I wrote about MacGuffin’s Curse last month in my Quest Log blog –

Do yourself a favor – Buy the game (it isn’t expensive) and play it. Then blink a few times and imagine an old-school dungeon crawl with a similar look. Blink again and imagine Quest for Glory’s character dialogue and story integrated into it. That’s pretty much what happened with us when we played Andrew’s game and talked about ours.

The One That Didn’t Get Away

A little worried that we might have missed our window of opportunity, we wrote Andrew again. Might he be interested in working with us? And the answer was… “Yes! But I’m tied up on a contract until the end of the year. Oh, by the way, I have a team and other contacts for people who would like to work on this.”

Talk about win-win-win! Andrew was happy, we were happy, and the time frame fit our plans. (We still had some of that family stuff to handle before we could get very far on the game.)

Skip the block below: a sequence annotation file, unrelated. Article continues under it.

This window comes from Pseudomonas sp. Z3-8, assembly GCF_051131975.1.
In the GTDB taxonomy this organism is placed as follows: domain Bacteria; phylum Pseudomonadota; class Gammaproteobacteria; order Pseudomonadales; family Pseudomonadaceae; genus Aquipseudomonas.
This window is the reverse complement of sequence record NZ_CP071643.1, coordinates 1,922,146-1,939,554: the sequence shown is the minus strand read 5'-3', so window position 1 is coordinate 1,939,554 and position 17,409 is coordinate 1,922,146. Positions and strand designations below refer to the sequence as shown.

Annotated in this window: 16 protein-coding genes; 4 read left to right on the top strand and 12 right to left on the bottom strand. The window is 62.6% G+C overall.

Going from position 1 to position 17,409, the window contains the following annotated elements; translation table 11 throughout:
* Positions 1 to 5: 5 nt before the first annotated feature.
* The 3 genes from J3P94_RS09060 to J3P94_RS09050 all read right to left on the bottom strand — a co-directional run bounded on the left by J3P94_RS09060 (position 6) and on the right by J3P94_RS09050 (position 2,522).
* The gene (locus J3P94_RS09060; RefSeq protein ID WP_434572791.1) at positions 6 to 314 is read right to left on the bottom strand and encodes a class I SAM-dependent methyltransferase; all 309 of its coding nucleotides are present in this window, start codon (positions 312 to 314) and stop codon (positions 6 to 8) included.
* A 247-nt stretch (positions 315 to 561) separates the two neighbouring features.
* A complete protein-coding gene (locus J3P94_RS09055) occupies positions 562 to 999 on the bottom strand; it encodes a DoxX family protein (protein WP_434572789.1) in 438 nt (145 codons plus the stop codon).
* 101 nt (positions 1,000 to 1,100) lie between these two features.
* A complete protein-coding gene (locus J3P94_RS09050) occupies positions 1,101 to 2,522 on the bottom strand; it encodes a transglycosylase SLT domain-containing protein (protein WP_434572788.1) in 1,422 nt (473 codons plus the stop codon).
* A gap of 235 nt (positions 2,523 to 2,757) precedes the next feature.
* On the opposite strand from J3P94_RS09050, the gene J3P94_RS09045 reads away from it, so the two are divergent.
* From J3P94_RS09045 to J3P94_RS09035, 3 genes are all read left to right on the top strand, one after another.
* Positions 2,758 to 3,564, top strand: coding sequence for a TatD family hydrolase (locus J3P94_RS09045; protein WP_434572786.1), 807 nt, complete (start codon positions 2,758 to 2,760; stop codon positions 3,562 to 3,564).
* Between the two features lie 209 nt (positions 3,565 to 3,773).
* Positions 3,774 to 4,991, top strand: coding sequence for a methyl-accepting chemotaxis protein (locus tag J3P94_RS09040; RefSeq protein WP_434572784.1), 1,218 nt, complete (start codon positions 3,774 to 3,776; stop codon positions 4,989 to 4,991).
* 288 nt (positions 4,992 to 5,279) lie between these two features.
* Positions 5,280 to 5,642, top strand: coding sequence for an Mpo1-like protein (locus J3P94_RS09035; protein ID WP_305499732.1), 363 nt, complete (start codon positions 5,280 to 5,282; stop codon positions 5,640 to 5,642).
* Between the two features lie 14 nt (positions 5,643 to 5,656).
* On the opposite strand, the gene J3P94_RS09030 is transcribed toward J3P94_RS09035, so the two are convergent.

Since then, it keeps getting better. Andrew introduced us to Ryan Grogan, who put together a musical theme that knocked our socks off – You’ll get to hear it in the Kickstarter video. Eriq Chang popped up to lead the art team, and proceeded to send us some amazing art. We don’t just have a good team; we have an amazing one! And it all started with that one little email back in May.

Fairy Tales Can Come True

Do you believe in Angels in the Outback? Miracles on email street? I’m beginning to, and we are looking forward to our new game collaboration more than any project we’ve ever done. Ok, at least as much as Quest for Glory 4: Shadows of Darkness, anyway. It’s all making us feel young at heart.

Brawsome is awesome! And the game we’re going to make together, Hero-U: Rogue to Redemption is going to be incredible because of it.